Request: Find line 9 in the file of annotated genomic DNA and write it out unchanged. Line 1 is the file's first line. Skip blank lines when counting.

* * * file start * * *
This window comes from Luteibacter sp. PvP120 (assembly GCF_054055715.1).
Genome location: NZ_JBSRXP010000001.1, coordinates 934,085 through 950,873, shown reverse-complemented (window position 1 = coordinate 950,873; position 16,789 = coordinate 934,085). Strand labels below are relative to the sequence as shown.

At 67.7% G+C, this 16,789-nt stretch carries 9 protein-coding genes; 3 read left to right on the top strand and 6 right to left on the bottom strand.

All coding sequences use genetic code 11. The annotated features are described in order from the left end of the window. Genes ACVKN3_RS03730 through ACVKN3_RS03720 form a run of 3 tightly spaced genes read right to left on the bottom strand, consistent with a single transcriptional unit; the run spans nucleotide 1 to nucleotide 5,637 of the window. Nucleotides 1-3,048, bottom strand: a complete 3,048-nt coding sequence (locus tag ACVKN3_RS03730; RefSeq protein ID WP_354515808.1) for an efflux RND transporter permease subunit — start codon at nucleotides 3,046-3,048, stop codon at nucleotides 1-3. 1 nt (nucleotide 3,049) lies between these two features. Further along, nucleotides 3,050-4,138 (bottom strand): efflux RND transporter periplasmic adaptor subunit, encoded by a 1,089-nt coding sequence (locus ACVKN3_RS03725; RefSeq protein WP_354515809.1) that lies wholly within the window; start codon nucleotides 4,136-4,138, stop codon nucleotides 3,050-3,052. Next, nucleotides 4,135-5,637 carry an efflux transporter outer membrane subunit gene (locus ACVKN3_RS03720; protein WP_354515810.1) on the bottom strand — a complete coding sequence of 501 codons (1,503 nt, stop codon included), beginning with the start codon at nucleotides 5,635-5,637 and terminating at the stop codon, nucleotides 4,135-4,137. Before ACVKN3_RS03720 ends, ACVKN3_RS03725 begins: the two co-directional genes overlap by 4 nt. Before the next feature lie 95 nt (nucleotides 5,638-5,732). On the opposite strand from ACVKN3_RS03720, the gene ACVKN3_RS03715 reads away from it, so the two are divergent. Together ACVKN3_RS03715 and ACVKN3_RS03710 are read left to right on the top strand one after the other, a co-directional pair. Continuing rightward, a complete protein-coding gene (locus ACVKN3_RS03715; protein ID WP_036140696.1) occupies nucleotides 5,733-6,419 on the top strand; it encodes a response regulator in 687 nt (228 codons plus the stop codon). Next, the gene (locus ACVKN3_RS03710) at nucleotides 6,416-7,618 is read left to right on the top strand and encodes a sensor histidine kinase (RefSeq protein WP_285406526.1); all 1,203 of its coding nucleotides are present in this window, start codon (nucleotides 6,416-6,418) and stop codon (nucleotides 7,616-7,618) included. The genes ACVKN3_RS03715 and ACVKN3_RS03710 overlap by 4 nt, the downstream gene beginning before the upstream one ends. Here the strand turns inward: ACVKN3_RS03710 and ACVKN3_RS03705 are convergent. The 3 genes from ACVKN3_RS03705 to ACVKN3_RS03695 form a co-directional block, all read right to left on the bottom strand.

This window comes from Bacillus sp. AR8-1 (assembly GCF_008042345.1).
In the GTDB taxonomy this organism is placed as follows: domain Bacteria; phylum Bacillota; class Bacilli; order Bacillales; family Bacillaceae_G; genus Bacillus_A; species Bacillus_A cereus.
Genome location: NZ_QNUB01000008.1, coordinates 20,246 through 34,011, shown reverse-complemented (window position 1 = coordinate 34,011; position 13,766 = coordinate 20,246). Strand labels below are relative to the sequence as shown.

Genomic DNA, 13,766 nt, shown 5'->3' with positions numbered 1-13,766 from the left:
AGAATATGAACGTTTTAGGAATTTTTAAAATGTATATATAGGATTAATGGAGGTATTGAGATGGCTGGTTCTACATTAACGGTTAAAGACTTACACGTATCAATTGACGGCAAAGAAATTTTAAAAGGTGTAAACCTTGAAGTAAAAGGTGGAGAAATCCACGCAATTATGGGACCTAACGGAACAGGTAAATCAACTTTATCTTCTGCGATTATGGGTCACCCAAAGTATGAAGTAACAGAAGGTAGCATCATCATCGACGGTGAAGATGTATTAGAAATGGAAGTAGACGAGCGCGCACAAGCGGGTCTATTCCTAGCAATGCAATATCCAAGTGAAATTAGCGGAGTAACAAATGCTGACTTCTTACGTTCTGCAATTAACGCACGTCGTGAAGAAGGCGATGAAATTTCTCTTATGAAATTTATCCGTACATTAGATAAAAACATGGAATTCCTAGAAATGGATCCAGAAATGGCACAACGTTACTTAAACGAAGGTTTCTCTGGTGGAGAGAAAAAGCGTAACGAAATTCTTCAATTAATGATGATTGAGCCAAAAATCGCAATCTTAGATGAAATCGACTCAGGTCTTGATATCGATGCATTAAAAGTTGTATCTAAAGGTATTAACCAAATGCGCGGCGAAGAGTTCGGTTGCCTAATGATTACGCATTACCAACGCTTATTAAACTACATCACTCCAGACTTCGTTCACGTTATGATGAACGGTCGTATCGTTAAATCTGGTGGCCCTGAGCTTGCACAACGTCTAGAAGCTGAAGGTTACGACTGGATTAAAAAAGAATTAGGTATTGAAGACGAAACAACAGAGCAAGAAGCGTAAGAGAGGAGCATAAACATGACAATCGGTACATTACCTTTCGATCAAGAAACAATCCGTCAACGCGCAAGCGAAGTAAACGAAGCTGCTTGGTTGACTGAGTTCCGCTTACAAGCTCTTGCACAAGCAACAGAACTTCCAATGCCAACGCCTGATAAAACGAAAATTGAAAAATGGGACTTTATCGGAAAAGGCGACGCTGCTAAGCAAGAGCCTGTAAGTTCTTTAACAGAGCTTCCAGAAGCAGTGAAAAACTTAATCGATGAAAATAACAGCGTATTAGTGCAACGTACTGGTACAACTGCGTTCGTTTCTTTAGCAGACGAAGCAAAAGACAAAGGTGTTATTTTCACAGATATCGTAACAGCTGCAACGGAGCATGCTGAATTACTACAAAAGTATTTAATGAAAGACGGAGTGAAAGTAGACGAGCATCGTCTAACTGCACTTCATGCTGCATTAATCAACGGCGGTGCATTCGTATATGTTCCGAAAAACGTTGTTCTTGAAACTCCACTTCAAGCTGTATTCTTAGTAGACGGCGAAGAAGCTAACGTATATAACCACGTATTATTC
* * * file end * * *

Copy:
AGAATATGAACGTTTTAGGAATTTTTAAAATGTATATATAGGATTAATGGAGGTATTGAGATGGCTGGTTCTACATTAACGGTTAAAGACTTACACGTATCAATTGACGGCAAAGAAATTTTAAAAGGTGTAAACCTTGAAGTAAAAGGTGGAGAAATCCACGCAATTATGGGACCTAACGGAACAGGTAAATCAACTTTATCTTCTGCGATTATGGGTCACCCAAAGTATGAAGTAACAGAAGGTAGCATCATCATCGACGGTGAAGATGTATTAGAAATGGAAGTAGACGAGCGCGCACAAGCGGGTCTATTCCTAGCAATGCAATATCCAAGTGAAATTAGCGGAGTAACAAATGCTGACTTCTTACGTTCTGCAATTAACGCACGTCGTGAAGAAGGCGATGAAATTTCTCTTATGAAATTTATCCGTACATTAGATAAAAACATGGAATTCCTAGAAATGGATCCAGAAATGGCACAACGTTACTTAAACGAAGGTTTCTCTGGTGGAGAGAAAAAGCGTAACGAAATTCTTCAATTAATGATGATTGAGCCAAAAATCGCAATCTTAGATGAAATCGACTCAGGTCTTGATATCGATGCATTAAAAGTTGTATCTAAAGGTATTAACCAAATGCGCGGCGAAGAGTTCGGTTGCCTAATGATTACGCATTACCAACGCTTATTAAACTACATCACTCCAGACTTCGTTCACGTTATGATGAACGGTCGTATCGTTAAATCTGGTGGCCCTGAGCTTGCACAACGTCTAGAAGCTGAAGGTTACGACTGGATTAAAAAAGAATTAGGTATTGAAGACGAAACAACAGAGCAAGAAGCGTAAGAGAGGAGCATAAACATGACAATCGGTACATTACCTTTCGATCAAGAAACAATCCGTCAACGCGCAAGCGAAGTAAACGAAGCTGCTTGGTTGACTGAGTTCCGCTTACAAGCTCTTGCACAAGCAACAGAACTTCCAATGCCAACGCCTGATAAAACGAAAATTGAAAAATGGGACTTTATCGGAAAAGGCGACGCTGCTAAGCAAGAGCCTGTAAGTTCTTTAACAGAGCTTCCAGAAGCAGTGAAAAACTTAATCGATGAAAATAACAGCGTATTAGTGCAACGTACTGGTACAACTGCGTTCGTTTCTTTAGCAGACGAAGCAAAAGACAAAGGTGTTATTTTCACAGATATCGTAACAGCTGCAACGGAGCATGCTGAATTACTACAAAAGTATTTAATGAAAGACGGAGTGAAAGTAGACGAGCATCGTCTAACTGCACTTCATGCTGCATTAATCAACGGCGGTGCATTCGTATATGTTCCGAAAAACGTTGTTCTTGAAACTCCACTTCAAGCTGTATTCTTAGTAGACGGCGAAGAAGCTAACGTATATAACCACGTATTATTC